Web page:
How to Build Skateboard Ramps

    Decide what type of ramp you would like to build. You could build a small kicker, a mini-ramp, a half-pipe, or a quarter-pipe ramp. Then search the Internet for free plans to help you build your skate ramp. You can find these plans at websites such as XtremeSkater.com (see Resources).

    Pick out the wood you want for your ramp. The type of wood you use will largely be determined by the storage location for the ramp. If you will be leaving the ramp outside, you will need to get some plywood that has been pressure treated. If you will be moving your ramp from inside to outside, then you will need wood that hasn't been treated because it will be lighter and easier to move around and store.

    Decide on the length, height and width of the base of the ramp. If you are working on vertical tricks, you will need to make the ramp tall so that you will have enough room to get some air. Most ramps have a width of about 8 feet.

    Sketch the curve of your skate ramp on the plywood with a pencil. Follow the measurements on your ramp plans, and mark them on two sheets of plywood.

    Cut out the wood panels you just drew.

    Put together the frame of the skate ramp using the plywood panels you cut and 2-by-4s. Fasten all your 2-by-4 wood pieces to the side panels using nails and a hammer. Make sure that the 2-by-4 wood braces are evenly distributed so the ramp you build will be stable and secure.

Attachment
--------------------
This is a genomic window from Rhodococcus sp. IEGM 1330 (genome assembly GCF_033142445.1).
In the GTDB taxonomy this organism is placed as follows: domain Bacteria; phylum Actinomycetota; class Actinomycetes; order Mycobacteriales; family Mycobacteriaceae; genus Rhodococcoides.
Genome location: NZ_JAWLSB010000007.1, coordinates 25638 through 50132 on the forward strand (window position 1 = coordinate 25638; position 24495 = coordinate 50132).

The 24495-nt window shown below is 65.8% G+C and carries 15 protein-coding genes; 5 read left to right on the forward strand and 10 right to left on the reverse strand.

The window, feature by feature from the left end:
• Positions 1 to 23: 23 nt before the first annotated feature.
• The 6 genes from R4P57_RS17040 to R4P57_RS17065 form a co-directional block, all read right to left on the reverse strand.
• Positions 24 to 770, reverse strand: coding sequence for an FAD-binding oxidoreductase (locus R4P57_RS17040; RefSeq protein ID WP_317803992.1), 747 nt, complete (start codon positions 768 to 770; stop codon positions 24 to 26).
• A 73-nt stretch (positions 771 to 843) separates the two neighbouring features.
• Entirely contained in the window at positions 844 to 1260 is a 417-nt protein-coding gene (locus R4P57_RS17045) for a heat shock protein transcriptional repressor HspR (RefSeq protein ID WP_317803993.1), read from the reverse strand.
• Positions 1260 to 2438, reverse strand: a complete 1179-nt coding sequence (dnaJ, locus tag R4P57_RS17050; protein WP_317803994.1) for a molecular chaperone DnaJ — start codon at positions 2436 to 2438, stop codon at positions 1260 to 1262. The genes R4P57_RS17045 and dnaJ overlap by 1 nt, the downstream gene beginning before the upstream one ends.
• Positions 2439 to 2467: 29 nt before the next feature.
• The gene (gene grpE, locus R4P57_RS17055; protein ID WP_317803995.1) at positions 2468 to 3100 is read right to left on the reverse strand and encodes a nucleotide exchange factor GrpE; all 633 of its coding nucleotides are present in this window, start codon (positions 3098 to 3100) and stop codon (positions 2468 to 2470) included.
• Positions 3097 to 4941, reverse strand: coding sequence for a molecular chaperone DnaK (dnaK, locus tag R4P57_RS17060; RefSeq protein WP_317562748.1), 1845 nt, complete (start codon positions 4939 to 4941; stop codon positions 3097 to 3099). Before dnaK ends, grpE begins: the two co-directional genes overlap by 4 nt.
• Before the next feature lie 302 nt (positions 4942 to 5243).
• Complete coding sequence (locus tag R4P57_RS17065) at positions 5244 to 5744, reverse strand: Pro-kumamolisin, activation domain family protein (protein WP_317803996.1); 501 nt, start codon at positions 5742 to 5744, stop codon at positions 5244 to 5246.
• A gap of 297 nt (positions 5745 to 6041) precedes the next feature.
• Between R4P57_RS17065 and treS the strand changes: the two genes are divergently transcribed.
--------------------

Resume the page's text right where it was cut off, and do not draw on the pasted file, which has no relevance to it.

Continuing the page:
Take a third sheet of plywood that is about 1/2 an inch thick and fasten it to the frame you have built. Using plywood with a 1/2 inch thickness will allow you to bend the wood to the frame without cracking and breaking. Use screws and nails to fasten the plywood board to the braces as well as the side panels. As you fasten the piece down you will need to bend the wood to fit the bend of the ramp.

    Use 100-grit sandpaper to smooth the surface of your skateboard ramp. Sand the plywood board until it is completely smooth, and then wipe it down with an old rag.

Things Needed

  • Skateboard ramp plans
  • Plywood
  • Yardstick
  • 2-by-4s
  • Saw
  • Hammer
  • Screws
  • Nails
  • 100-grit sandpaper

About the Author

Michael Cantrell is a freelance writer and musician from Piqua, Ohio. He has been writing professionally since 2007. In 2008, Cantrell was a full-time employee with an SEO company named Words You Want. He has a diploma from and is currently attending Edison Community College with a major of criminal justice.